The research was able to provide an understanding on how attaining existential authenticity had the potential to affect consumers' identity perceptions. Based on the preliminary theoretical framework, this research proposes a model, which is a modification of Wang's (1999) exploration of antecedents preceding the attainment of existential authenticity, as the primary theoretical framework. This model depicts the experiential conditions of how consumers were able to connect with their authentic selves in the context of backpacking. It suggest that the main experiential conditions were (1) a sense of freedom, (2) permissive behaviour with substances, (3) intimate relationships, (4) identity transformation, (5) forming self identity, (6) emergent new self, (7) kind of collaboration, (8) lasting friendships and (9) uniformity. Thus, providing some empirical verification of intra-personal authenticity and inter-personal authenticity (Ibid) providing a suitable framework to examine the experiential conditions that enabled the attainment of existential authenticity in a backpacking context.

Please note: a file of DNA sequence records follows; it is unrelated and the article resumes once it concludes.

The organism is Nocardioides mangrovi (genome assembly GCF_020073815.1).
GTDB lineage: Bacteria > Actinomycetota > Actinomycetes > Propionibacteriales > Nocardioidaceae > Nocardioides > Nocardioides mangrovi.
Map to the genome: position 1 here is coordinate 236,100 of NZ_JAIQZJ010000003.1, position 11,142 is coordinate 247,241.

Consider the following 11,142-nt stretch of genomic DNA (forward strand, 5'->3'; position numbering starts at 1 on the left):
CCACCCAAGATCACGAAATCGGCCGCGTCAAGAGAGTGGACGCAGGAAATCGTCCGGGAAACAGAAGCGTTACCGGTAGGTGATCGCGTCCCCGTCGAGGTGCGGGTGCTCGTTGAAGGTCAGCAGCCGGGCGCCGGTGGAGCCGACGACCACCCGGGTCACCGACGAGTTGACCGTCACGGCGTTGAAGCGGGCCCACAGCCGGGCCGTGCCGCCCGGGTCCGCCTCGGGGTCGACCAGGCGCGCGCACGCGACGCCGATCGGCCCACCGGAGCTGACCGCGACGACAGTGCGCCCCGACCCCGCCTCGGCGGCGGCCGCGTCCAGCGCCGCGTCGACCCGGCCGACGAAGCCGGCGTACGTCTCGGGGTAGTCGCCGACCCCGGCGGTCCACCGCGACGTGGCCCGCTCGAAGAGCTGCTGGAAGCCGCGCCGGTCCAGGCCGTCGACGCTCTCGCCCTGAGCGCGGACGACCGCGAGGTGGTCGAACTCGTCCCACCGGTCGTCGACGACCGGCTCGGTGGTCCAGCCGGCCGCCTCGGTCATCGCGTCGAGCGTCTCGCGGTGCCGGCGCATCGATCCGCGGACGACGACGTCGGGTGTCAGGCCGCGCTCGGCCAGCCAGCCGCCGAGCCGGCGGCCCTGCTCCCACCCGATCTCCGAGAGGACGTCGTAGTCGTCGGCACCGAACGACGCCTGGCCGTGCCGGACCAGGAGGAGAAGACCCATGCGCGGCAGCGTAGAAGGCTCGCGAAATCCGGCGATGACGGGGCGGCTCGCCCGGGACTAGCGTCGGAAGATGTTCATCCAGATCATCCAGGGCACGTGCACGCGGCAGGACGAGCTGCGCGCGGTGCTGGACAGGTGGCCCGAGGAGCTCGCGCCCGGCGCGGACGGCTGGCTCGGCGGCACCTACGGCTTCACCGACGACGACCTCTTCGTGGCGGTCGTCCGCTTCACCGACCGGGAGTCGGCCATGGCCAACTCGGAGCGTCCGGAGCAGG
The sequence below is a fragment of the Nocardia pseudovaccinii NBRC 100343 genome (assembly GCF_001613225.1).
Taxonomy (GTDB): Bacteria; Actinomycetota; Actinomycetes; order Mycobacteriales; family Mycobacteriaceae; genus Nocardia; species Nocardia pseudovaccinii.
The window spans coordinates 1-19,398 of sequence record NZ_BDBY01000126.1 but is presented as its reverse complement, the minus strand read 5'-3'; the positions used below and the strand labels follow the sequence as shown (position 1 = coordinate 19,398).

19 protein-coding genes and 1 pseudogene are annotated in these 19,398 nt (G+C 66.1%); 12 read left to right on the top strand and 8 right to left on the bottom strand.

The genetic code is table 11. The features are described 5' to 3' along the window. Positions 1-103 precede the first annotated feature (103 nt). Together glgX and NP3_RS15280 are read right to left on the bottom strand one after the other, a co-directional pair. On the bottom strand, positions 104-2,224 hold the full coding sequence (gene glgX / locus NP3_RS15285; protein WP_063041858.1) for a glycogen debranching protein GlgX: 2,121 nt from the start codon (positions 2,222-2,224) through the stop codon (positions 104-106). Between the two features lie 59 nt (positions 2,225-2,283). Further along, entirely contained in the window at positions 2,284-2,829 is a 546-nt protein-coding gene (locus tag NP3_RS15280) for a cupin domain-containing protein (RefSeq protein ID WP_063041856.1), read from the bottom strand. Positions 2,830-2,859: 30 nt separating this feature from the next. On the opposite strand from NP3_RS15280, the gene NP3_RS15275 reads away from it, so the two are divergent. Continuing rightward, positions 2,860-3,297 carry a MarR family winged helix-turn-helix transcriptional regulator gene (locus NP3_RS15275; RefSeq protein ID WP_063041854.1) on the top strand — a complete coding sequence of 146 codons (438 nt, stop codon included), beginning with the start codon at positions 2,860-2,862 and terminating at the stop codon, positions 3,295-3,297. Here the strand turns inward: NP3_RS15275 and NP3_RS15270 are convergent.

KEYWORDS: South-East Asia, tourism, authenticity, backpacking, existential authenticity, authenticity of self, ethnography.
Master's theses are stored at Learning Centre in Otaniemi.